Asthe ratee, I believe that the results can be favorable or unfavorabledepending on how the rater will decide. It will be unfavorable for meif I earn low marks where I should get high points because the raterfeels that I desire those little points. However, this will be asource of despair especially, in scenarios where I have a feelingthat I would have scored very high points. As such, I will lose thefaith that I have on the appraisal processes.

Strategyof training raters to rate more accurately

Thereare three rater training programs that include the rater-errortraining, performance-dimension training, and the standardperformance training. The rater-error training has an aim of reducingthe psychometric errors whereas the performance dimension ensuresthat the raters have the necessary knowledge when it comes to ratingthe performance aspect. Lastly, the performance standard trainingequips the raters with a standard comparison when they are making theappraisals (Feldman, Lazzara, Vanderbilt, and Diazgranados, 2012).

Therater-error training takes the form of ensuring that the raters arefamiliar with the existence of the errors and can easily identifythem. In the performance dimension, the training provides that theraters can reason in a similar manner when making the appraisals.Finally, the performance standard training provides the raters withbasic examples of the moral and the immoral which they will put inthe application while doing the appraisals.

Inthe organization, where the accountant I interviewed works, the ratertraining takes the form of rater-error training therefore, theraters ensure that the psychometric errors are minimized, and therating is done professionally without any bias.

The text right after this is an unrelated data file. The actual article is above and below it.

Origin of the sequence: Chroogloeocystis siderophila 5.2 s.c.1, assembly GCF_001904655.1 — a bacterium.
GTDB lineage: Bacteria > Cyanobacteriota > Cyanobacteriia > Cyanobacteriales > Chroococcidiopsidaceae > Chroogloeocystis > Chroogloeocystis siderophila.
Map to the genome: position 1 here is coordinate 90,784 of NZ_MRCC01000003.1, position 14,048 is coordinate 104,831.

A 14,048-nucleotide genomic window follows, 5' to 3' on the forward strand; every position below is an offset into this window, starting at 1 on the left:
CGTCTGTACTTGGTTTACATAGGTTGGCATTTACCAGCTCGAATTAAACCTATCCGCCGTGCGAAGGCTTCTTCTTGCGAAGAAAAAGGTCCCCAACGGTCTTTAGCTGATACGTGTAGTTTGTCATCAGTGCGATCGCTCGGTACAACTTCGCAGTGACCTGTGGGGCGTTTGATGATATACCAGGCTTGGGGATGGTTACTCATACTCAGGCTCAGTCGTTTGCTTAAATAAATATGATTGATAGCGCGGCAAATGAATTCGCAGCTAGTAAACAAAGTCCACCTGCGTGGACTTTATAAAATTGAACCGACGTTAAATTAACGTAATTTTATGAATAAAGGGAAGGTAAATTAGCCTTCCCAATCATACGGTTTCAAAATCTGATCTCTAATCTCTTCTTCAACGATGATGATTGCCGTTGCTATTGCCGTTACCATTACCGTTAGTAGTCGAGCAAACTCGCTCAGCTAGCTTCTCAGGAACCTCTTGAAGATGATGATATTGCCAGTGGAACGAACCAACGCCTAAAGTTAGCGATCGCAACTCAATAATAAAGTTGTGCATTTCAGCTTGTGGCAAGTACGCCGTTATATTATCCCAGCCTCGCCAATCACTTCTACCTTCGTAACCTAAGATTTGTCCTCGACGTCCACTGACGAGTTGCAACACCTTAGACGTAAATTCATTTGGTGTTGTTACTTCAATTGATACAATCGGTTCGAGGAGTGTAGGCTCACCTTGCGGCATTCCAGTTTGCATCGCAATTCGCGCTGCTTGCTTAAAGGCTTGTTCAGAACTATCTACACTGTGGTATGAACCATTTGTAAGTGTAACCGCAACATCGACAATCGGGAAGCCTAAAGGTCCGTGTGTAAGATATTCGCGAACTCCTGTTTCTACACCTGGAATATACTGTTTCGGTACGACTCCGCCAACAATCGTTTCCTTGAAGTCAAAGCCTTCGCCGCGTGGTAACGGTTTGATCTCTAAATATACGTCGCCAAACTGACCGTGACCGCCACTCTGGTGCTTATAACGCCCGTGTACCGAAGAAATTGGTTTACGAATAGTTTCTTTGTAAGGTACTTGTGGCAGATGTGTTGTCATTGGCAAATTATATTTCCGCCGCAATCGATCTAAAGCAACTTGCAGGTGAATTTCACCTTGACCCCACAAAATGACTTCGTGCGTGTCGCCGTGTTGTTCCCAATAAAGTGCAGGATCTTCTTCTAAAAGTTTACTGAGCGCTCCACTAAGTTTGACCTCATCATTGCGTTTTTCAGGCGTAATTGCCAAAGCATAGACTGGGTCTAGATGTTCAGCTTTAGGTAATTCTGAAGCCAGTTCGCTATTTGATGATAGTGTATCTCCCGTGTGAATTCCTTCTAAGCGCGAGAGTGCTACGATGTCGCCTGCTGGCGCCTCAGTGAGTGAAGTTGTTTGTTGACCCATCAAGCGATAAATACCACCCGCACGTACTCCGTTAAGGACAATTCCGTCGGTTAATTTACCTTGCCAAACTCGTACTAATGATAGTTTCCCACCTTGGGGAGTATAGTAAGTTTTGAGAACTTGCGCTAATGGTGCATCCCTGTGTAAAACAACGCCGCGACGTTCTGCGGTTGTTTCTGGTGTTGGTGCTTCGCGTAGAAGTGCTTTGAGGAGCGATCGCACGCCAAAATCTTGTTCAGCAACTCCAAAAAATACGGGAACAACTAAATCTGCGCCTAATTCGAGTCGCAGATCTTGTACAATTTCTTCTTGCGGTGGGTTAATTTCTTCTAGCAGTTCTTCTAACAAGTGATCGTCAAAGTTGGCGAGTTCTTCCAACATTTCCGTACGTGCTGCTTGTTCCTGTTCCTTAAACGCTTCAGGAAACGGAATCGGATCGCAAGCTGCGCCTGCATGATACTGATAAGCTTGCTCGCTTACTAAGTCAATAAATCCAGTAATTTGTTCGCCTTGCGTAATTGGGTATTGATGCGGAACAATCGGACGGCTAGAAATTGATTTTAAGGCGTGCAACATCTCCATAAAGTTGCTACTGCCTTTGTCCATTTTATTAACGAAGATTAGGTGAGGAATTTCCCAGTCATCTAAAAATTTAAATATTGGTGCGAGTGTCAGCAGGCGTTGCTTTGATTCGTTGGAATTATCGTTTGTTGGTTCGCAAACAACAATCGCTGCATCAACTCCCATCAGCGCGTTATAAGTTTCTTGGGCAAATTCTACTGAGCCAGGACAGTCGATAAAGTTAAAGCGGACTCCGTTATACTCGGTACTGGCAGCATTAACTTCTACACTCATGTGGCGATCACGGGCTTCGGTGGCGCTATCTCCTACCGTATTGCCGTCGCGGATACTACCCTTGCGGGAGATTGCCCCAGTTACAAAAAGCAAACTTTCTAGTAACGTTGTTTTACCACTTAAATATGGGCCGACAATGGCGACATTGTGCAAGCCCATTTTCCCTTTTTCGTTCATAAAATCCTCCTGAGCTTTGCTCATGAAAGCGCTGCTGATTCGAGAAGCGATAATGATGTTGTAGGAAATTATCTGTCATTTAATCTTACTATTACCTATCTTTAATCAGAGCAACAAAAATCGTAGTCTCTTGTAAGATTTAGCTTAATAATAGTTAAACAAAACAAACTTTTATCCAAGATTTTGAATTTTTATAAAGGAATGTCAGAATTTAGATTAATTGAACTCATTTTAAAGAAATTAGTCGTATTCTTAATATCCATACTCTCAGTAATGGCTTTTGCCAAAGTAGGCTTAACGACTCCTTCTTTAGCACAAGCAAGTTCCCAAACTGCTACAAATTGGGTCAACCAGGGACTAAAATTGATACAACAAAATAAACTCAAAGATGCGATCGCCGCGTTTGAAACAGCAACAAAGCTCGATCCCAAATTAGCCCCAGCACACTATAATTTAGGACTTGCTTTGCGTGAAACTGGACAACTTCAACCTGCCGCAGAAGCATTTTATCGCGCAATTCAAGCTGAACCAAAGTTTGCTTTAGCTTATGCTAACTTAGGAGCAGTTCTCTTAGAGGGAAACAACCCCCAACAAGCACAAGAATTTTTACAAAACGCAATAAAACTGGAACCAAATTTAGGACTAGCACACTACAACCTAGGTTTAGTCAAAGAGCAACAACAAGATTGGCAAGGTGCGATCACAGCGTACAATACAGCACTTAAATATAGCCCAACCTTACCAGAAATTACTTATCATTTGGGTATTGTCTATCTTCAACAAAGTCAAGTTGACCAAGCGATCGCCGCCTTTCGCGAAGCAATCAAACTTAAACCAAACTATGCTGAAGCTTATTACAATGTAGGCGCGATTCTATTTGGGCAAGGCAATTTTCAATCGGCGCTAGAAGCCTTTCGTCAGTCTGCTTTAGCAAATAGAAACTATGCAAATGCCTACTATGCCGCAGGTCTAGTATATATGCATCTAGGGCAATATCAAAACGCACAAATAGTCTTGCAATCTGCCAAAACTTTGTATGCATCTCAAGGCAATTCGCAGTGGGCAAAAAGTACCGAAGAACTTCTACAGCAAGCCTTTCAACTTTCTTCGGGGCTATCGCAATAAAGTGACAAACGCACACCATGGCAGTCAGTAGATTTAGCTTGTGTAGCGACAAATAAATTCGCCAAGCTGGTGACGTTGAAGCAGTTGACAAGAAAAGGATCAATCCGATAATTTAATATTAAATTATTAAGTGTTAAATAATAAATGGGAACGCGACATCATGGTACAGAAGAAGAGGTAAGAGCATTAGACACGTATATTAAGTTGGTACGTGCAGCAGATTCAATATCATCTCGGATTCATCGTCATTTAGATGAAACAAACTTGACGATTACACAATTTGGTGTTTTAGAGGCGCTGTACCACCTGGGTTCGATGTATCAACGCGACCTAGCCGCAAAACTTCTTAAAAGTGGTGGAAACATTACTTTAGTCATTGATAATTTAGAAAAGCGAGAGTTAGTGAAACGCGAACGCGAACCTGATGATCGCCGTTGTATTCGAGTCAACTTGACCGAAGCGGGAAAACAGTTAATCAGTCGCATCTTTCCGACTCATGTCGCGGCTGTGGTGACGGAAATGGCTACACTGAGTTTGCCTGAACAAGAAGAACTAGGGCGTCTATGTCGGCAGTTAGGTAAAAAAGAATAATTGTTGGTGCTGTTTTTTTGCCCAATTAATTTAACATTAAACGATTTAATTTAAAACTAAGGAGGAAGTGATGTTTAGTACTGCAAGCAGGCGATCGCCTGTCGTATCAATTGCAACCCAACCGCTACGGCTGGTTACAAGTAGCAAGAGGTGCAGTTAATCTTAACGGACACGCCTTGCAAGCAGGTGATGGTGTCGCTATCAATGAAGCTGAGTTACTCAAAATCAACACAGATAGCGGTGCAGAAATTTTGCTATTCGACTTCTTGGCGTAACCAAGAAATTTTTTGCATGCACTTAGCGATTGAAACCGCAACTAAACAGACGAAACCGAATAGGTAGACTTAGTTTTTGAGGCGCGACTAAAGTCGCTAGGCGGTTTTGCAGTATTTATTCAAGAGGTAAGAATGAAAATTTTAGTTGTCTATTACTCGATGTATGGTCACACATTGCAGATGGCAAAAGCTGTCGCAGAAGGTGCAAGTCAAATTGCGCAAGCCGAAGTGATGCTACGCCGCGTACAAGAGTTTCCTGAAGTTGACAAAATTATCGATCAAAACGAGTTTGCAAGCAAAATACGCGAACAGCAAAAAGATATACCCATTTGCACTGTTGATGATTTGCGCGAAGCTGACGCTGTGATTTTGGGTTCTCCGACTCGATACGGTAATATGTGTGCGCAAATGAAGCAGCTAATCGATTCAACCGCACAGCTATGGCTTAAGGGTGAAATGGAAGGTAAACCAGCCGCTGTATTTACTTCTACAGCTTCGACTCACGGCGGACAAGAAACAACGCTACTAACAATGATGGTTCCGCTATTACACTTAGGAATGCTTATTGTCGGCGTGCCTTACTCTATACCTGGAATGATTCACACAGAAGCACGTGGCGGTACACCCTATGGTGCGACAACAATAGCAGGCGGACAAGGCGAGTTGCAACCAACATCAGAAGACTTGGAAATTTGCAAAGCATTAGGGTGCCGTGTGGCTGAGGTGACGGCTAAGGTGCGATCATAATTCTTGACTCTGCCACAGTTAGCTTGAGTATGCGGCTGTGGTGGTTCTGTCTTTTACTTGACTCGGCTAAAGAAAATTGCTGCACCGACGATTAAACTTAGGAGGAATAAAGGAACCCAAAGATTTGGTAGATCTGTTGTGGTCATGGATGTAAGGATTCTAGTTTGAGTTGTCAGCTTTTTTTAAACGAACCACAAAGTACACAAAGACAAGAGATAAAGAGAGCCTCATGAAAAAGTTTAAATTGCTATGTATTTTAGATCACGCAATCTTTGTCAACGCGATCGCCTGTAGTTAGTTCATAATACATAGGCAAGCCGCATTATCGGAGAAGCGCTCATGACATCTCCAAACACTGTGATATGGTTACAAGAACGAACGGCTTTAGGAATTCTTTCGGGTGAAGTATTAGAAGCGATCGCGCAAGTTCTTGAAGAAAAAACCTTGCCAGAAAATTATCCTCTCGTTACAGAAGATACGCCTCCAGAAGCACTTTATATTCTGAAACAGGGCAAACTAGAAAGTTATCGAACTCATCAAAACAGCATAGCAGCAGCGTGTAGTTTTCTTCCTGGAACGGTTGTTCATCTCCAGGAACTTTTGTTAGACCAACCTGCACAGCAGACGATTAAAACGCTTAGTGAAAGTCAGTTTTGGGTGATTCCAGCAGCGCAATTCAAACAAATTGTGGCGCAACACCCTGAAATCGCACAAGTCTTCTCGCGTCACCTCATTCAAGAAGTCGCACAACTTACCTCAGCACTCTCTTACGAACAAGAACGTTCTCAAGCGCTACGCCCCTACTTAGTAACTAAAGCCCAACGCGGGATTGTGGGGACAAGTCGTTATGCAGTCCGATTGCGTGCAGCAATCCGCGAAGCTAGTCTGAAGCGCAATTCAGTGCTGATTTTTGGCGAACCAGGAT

Thereare situations where the background of the rater is the source ofbias when doing the appraisal. I recommend that the linguisticknowledge of the rater should be addressed in the training because itmight result in bias information (Wink, Gass, and Myford, 2012). Theraters will not take into consideration their accent as one of thedeterminants of their rating. Likewise, I recommend that theorganization jointly use all the other methods of training on theraters to ensure that the results of the exercise are very efficientand free of bias. This will make sure that the raters can usedifferent techniques while doing the performance appraisal to ratethe employees.

References

Feldman,M., Lazzara, E. H., Vanderbilt, A. A., &amp Diazgranados, D. (2012).Rater Training to Support High-Stakes Simulation-Based Assessments.Journalof Continuing Education in the Health Professions,32(4),279-286. doi:10.1002/chp.21156

Milkovich,G., Newman, J &amp Gerhart, B. (2013). Compensation:11thEdition.McGraw-Hill Higher Education.

Winke,P., Gass, S., &amp Myford, C. (2013). Raters’ L2 Background as aPotential Source of Bias in Rating Oral Performance. LanguageTesting,30(2),231-252. doi:10.1177/0265532212456968.

APPENDIXA

Employee: XYZ

Job Senior accountant

Performance Dimension

Dimension Rating

Dimension Weight

Well below average

1

Below average

2

Average

3

Above average

4

Well above average

5

The ability to lead

x

0.3(5)=1.5

Knowledge of accounting job

x

0.3(5)=1.5

Work output volume

x

0.2(4)=0.8

Work attendance

x

0.1(4)=0.4

Power to initiate

x

0.1(4)=0.4

Total rating*Weight attached=4.6

The overall rating=4.6

APPENDIXB

EMPLOYEE APPRAISAL FORM

Date reviewed

Name of the employee_

Position held by the employee

Employee’s current salary___

Next review’s date ___

Performance class

Scores

Remarks

Ability at the current job

Attendance

Quality of work

Leadership ability

Ability to meet deadline

Team work ability

Organization skills

Team player abilities

Discuss future goals…………………………………………………………………………………………………………………………………………………………………………………………………………………………………………………………………………………………………………………………………………………………………………………………………………………………………………………………………………………………………………………………………………………………………………………………………………………………………………………………………

Comments from supervisior……………………………………………………………………………………………………………………………………………………………………………………………………………………………………………………………………………………………………………………………………………………………………………………………………………………………………………………………………………………………………………………………………………………………………………………………………………………………………………………….

Comments from employee………………………………………………………………………………………………………………………………………………………………………………………………………………………………………………………………………………………………………………………………………………………………………………………………………………………………………………………………………………………………………………………………………………………………………………………………………………………………………………………….

Supervisor signature(s)

Employee signature (s)